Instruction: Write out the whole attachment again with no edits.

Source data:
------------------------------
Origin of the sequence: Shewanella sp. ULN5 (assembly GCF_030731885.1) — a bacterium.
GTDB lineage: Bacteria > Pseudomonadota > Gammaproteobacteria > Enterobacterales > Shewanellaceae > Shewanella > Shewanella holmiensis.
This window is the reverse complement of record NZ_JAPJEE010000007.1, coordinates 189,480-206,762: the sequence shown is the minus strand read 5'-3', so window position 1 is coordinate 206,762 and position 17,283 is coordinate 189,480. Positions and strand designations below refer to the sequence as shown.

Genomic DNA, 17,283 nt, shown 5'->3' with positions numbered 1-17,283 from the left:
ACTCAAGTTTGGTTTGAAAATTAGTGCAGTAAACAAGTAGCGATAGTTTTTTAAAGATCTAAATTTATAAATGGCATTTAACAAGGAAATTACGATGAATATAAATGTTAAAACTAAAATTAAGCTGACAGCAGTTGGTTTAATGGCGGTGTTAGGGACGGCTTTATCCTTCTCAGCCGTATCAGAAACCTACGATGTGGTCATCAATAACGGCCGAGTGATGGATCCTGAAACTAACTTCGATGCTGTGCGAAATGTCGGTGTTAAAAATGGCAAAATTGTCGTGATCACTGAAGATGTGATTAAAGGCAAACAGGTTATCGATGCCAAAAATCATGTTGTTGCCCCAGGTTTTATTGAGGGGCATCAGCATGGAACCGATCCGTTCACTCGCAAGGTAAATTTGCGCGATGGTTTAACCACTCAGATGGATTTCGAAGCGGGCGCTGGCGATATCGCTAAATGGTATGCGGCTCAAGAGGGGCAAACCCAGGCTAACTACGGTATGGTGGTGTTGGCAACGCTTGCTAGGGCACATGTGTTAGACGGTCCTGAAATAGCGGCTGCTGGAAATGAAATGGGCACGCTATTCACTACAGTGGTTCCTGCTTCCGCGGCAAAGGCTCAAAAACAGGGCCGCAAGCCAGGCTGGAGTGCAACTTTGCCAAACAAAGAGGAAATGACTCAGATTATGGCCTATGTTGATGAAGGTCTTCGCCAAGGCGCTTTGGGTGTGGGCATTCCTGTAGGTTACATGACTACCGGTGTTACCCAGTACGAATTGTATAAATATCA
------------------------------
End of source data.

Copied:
Origin of the sequence: Shewanella sp. ULN5 (assembly GCF_030731885.1) — a bacterium.
GTDB lineage: Bacteria > Pseudomonadota > Gammaproteobacteria > Enterobacterales > Shewanellaceae > Shewanella > Shewanella holmiensis.
This window is the reverse complement of record NZ_JAPJEE010000007.1, coordinates 189,480-206,762: the sequence shown is the minus strand read 5'-3', so window position 1 is coordinate 206,762 and position 17,283 is coordinate 189,480. Positions and strand designations below refer to the sequence as shown.

Genomic DNA, 17,283 nt, shown 5'->3' with positions numbered 1-17,283 from the left:
ACTCAAGTTTGGTTTGAAAATTAGTGCAGTAAACAAGTAGCGATAGTTTTTTAAAGATCTAAATTTATAAATGGCATTTAACAAGGAAATTACGATGAATATAAATGTTAAAACTAAAATTAAGCTGACAGCAGTTGGTTTAATGGCGGTGTTAGGGACGGCTTTATCCTTCTCAGCCGTATCAGAAACCTACGATGTGGTCATCAATAACGGCCGAGTGATGGATCCTGAAACTAACTTCGATGCTGTGCGAAATGTCGGTGTTAAAAATGGCAAAATTGTCGTGATCACTGAAGATGTGATTAAAGGCAAACAGGTTATCGATGCCAAAAATCATGTTGTTGCCCCAGGTTTTATTGAGGGGCATCAGCATGGAACCGATCCGTTCACTCGCAAGGTAAATTTGCGCGATGGTTTAACCACTCAGATGGATTTCGAAGCGGGCGCTGGCGATATCGCTAAATGGTATGCGGCTCAAGAGGGGCAAACCCAGGCTAACTACGGTATGGTGGTGTTGGCAACGCTTGCTAGGGCACATGTGTTAGACGGTCCTGAAATAGCGGCTGCTGGAAATGAAATGGGCACGCTATTCACTACAGTGGTTCCTGCTTCCGCGGCAAAGGCTCAAAAACAGGGCCGCAAGCCAGGCTGGAGTGCAACTTTGCCAAACAAAGAGGAAATGACTCAGATTATGGCCTATGTTGATGAAGGTCTTCGCCAAGGCGCTTTGGGTGTGGGCATTCCTGTAGGTTACATGACTACCGGTGTTACCCAGTACGAATTGTATAAATATCA